NEW YORK (TheStreet) -- Whiting Petroleum (WLL_) plans to buy peer Kodiak Oil & Gas(KOG_), which will make it the king of the prolific Bakken Shale formation.
The acquisition will boost Whiting's production and reserves, which is why the company believes the deal will have a positive impact on cash flow, earnings and production per share starting next year.
The deal shows Whiting's resolve to play a central role in the rise of the Bakken formation as North America's leading shale field in terms of barrels-per-well.
Kodiak Oil and Gas, like Whiting, is a Rocky Mountain-focused exploration and production company. The deal is valued at $6 billion.
The combined company will be the biggest producer and leaseholder at the Bakken formation, surpassing Continental Resources (CLR_) and Exxon Mobil (XOM_), respectively. The new company will have 855,000 net acres, daily production of more than 107,000 barrels of oil equivalents and a massive inventory of more than 3,400 net future drilling locations.
In the previous quarterly results, Continental Resources produced more than 152,000 barrels of oil equivalents per day, of which 64%, or nearly 97,400 barrels of oil equivalents, came from Bakken.
Whiting CEO James Volker said the new company will have an enterprise value of $17.8 billion and an oil-weighted reserve base of more than 600 million barrels of oil equivalents. The transaction is expected to close in the final quarter of this year. Whiting and Kodiak's shareholders will own 71% and 29% of the new company, respectively.
Kodiak's reserves have been growing at an average rate of 147% per year since 2009 to 167.3 million barrels of oil equivalents by the end of 2013. Meanwhile, its sales have grown from just 601 barrels in 2009 to 29,200 barrels of oil equivalents per day by the end of last year.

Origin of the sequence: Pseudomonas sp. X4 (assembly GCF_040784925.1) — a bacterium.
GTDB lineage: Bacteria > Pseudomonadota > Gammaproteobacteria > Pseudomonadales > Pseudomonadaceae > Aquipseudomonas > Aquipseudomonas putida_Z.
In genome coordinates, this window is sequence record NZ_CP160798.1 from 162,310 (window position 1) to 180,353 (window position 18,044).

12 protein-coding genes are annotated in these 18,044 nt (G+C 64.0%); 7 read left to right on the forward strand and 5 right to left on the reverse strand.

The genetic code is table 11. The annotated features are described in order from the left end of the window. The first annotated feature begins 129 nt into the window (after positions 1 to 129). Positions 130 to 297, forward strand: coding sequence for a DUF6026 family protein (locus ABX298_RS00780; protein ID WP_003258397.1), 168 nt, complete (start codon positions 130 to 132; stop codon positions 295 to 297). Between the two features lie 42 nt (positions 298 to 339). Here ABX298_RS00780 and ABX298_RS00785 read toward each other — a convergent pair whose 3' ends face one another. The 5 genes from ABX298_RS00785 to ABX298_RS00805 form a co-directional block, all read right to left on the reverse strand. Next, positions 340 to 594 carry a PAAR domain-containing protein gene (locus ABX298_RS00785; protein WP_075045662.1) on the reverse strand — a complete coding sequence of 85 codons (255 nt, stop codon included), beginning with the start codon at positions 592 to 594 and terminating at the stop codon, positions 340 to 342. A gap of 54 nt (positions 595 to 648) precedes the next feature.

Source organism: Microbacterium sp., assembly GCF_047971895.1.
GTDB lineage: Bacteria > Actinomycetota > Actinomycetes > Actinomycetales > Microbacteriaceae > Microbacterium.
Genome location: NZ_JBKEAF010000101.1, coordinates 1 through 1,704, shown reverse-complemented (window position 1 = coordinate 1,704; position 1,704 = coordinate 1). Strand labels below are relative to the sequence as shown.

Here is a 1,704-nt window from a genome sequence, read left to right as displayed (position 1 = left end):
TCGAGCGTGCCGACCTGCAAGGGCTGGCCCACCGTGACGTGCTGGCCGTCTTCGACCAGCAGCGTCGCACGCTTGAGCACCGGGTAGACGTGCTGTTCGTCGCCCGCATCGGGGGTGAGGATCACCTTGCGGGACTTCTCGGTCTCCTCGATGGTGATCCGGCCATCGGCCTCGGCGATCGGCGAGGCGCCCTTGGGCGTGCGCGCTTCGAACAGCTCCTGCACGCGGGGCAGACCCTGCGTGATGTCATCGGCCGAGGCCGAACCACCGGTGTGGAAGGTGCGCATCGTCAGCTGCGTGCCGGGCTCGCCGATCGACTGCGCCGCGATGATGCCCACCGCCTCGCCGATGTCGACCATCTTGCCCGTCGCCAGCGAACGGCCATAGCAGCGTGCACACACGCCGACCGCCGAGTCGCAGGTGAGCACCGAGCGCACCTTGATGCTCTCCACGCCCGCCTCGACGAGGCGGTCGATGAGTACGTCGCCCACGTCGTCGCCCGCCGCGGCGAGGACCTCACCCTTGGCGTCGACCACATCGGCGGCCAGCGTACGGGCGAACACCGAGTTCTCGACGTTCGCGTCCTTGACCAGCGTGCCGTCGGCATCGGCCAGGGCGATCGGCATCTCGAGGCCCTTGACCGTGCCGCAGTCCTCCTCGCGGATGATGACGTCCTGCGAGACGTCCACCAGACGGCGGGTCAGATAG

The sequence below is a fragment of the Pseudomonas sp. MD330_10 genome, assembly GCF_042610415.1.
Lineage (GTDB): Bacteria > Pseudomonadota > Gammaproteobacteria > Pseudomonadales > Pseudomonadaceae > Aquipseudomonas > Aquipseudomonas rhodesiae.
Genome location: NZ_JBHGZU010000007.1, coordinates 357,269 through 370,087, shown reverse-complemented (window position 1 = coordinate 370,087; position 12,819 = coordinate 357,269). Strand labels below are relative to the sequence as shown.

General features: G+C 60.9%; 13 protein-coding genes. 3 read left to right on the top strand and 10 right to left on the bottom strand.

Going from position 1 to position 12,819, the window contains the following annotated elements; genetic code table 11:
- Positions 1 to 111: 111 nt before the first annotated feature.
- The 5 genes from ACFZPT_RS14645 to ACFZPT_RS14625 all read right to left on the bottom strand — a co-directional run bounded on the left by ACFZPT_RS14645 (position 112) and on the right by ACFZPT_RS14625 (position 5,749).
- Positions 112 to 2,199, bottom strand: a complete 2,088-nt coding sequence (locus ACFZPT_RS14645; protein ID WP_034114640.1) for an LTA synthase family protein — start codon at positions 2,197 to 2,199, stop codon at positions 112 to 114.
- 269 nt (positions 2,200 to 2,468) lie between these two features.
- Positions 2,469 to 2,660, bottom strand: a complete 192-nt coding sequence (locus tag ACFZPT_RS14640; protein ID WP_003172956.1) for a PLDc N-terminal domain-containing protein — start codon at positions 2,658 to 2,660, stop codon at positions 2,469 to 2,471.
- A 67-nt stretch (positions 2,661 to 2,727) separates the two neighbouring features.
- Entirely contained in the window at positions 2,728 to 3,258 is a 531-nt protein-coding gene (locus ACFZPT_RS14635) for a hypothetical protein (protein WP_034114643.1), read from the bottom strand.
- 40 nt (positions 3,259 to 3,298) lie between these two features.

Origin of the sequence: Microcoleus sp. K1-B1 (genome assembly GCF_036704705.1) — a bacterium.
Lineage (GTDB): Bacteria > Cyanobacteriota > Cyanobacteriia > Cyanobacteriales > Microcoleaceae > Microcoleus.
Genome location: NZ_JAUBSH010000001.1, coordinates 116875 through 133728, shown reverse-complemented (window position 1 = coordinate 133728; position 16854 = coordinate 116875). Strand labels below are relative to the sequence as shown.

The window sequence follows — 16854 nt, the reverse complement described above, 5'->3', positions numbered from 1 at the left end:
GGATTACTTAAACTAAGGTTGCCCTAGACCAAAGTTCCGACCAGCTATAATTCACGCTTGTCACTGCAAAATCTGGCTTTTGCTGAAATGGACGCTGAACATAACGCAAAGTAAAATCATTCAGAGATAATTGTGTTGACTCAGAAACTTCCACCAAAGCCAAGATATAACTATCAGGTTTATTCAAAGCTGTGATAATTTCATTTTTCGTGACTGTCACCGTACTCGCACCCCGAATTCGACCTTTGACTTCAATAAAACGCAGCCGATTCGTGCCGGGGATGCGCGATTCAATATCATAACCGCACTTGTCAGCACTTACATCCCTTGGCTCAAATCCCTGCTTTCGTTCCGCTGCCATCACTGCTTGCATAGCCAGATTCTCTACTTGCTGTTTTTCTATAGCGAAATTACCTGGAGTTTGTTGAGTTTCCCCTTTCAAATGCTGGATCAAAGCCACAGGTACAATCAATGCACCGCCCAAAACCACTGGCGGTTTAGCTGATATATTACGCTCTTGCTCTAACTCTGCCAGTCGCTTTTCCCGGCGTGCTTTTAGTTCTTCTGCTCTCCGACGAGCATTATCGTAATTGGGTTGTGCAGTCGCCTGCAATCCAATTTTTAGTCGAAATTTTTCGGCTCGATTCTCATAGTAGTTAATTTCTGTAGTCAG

For the current year, Kodiak expects sales of between 39,000 and 42,000 barrels of oil equivalents per day, implying growth of between 34% and 44%.
Whiting's growth has been less modest. Since 2009, the company's reserves have grown by an average of 12% per year to 438.5 million barrels of oil equivalents by the end of last year. In the same period, Whiting's output has grown from 55,530 barrels in 2009 to more than 94,000 barrels of oil equivalents per day in 2013.
Last year, the Whiting's production growth slowed down due to increasing drilling and completion costs. For this year, Whiting expects between 17% and 19% increase in output.
The new company, on the other hand, expects to produce 152,000 barrels of oil equivalents per day for this year. This shows a 42% increase from what the combined production of the two companies in the first quarter of 2014.
Although the Bakken's production from older wells is declining, the region has not peaked. According to the latest report from the U.S. Energy Information Administration, Bakken's oil production is projected to increase by 20,000 barrels per day from June to 1.09 million barrels per day in July. The output is expected to continue increasing to 1.6 million barrels per day by 2016,according to Platts.
Although Bakken is not as big as the Eagle Ford shale or the Permian Basin in terms of oil production, new wells from Bakken from a single rig are expected to produce at the rate of 510 barrels per day in July. That is considerably higher than 479 barrels per day for Eagle Ford and 134 barrels per day for Permian Basin.
Besides Continental and Exxon Mobil, there are several other oil and gas companies operating at Bakken including EOG Resources (EOG_), Hess Corp (HES_), Oasis Petroleum (OAS_)and Marathon Oil (MRO_).
At the time of publication, the author held no positions in any of the stocks mentioned.
This article represents the opinion of a contributor and not necessarily that of TheStreet or its editorial staff.